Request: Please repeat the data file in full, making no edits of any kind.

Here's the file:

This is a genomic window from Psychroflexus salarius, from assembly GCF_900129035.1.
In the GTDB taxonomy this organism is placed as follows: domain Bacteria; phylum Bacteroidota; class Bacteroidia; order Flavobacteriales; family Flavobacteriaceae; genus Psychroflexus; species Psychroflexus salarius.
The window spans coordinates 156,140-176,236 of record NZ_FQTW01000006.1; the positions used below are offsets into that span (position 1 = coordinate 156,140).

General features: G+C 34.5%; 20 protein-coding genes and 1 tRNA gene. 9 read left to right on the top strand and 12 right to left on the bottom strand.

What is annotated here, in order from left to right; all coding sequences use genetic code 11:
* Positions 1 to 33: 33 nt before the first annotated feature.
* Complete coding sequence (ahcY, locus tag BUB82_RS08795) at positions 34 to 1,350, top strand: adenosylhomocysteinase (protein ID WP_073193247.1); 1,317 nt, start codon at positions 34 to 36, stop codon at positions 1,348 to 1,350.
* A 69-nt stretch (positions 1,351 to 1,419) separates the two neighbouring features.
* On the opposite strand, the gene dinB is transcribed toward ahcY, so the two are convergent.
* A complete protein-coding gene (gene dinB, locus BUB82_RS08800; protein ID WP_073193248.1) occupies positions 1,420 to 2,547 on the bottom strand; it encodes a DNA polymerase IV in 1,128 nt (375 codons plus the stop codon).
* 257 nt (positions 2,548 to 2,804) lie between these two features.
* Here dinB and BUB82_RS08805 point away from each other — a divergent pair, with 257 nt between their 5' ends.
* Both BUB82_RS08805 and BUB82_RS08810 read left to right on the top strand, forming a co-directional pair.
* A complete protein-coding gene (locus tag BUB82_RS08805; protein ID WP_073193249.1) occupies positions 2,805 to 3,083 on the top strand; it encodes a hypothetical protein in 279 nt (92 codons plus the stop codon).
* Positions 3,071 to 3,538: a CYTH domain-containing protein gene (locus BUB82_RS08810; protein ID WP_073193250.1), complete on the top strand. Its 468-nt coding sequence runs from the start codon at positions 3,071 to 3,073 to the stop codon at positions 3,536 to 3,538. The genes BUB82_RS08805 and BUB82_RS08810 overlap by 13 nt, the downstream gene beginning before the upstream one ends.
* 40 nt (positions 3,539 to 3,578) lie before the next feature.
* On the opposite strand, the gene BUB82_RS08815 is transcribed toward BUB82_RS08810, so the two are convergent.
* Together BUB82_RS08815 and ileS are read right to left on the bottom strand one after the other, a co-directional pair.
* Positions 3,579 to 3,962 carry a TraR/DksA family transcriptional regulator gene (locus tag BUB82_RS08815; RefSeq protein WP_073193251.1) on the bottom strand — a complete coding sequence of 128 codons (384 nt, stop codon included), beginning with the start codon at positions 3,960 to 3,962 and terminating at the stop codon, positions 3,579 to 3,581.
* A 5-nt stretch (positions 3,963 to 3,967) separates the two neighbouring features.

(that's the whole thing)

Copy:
This is a genomic window from Psychroflexus salarius, from assembly GCF_900129035.1.
In the GTDB taxonomy this organism is placed as follows: domain Bacteria; phylum Bacteroidota; class Bacteroidia; order Flavobacteriales; family Flavobacteriaceae; genus Psychroflexus; species Psychroflexus salarius.
The window spans coordinates 156,140-176,236 of record NZ_FQTW01000006.1; the positions used below are offsets into that span (position 1 = coordinate 156,140).

General features: G+C 34.5%; 20 protein-coding genes and 1 tRNA gene. 9 read left to right on the top strand and 12 right to left on the bottom strand.

What is annotated here, in order from left to right; all coding sequences use genetic code 11:
* Positions 1 to 33: 33 nt before the first annotated feature.
* Complete coding sequence (ahcY, locus tag BUB82_RS08795) at positions 34 to 1,350, top strand: adenosylhomocysteinase (protein ID WP_073193247.1); 1,317 nt, start codon at positions 34 to 36, stop codon at positions 1,348 to 1,350.
* A 69-nt stretch (positions 1,351 to 1,419) separates the two neighbouring features.
* On the opposite strand, the gene dinB is transcribed toward ahcY, so the two are convergent.
* A complete protein-coding gene (gene dinB, locus BUB82_RS08800; protein ID WP_073193248.1) occupies positions 1,420 to 2,547 on the bottom strand; it encodes a DNA polymerase IV in 1,128 nt (375 codons plus the stop codon).
* 257 nt (positions 2,548 to 2,804) lie between these two features.
* Here dinB and BUB82_RS08805 point away from each other — a divergent pair, with 257 nt between their 5' ends.
* Both BUB82_RS08805 and BUB82_RS08810 read left to right on the top strand, forming a co-directional pair.
* A complete protein-coding gene (locus tag BUB82_RS08805; protein ID WP_073193249.1) occupies positions 2,805 to 3,083 on the top strand; it encodes a hypothetical protein in 279 nt (92 codons plus the stop codon).
* Positions 3,071 to 3,538: a CYTH domain-containing protein gene (locus BUB82_RS08810; protein ID WP_073193250.1), complete on the top strand. Its 468-nt coding sequence runs from the start codon at positions 3,071 to 3,073 to the stop codon at positions 3,536 to 3,538. The genes BUB82_RS08805 and BUB82_RS08810 overlap by 13 nt, the downstream gene beginning before the upstream one ends.
* 40 nt (positions 3,539 to 3,578) lie before the next feature.
* On the opposite strand, the gene BUB82_RS08815 is transcribed toward BUB82_RS08810, so the two are convergent.
* Together BUB82_RS08815 and ileS are read right to left on the bottom strand one after the other, a co-directional pair.
* Positions 3,579 to 3,962 carry a TraR/DksA family transcriptional regulator gene (locus tag BUB82_RS08815; RefSeq protein WP_073193251.1) on the bottom strand — a complete coding sequence of 128 codons (384 nt, stop codon included), beginning with the start codon at positions 3,960 to 3,962 and terminating at the stop codon, positions 3,579 to 3,581.
* A 5-nt stretch (positions 3,963 to 3,967) separates the two neighbouring features.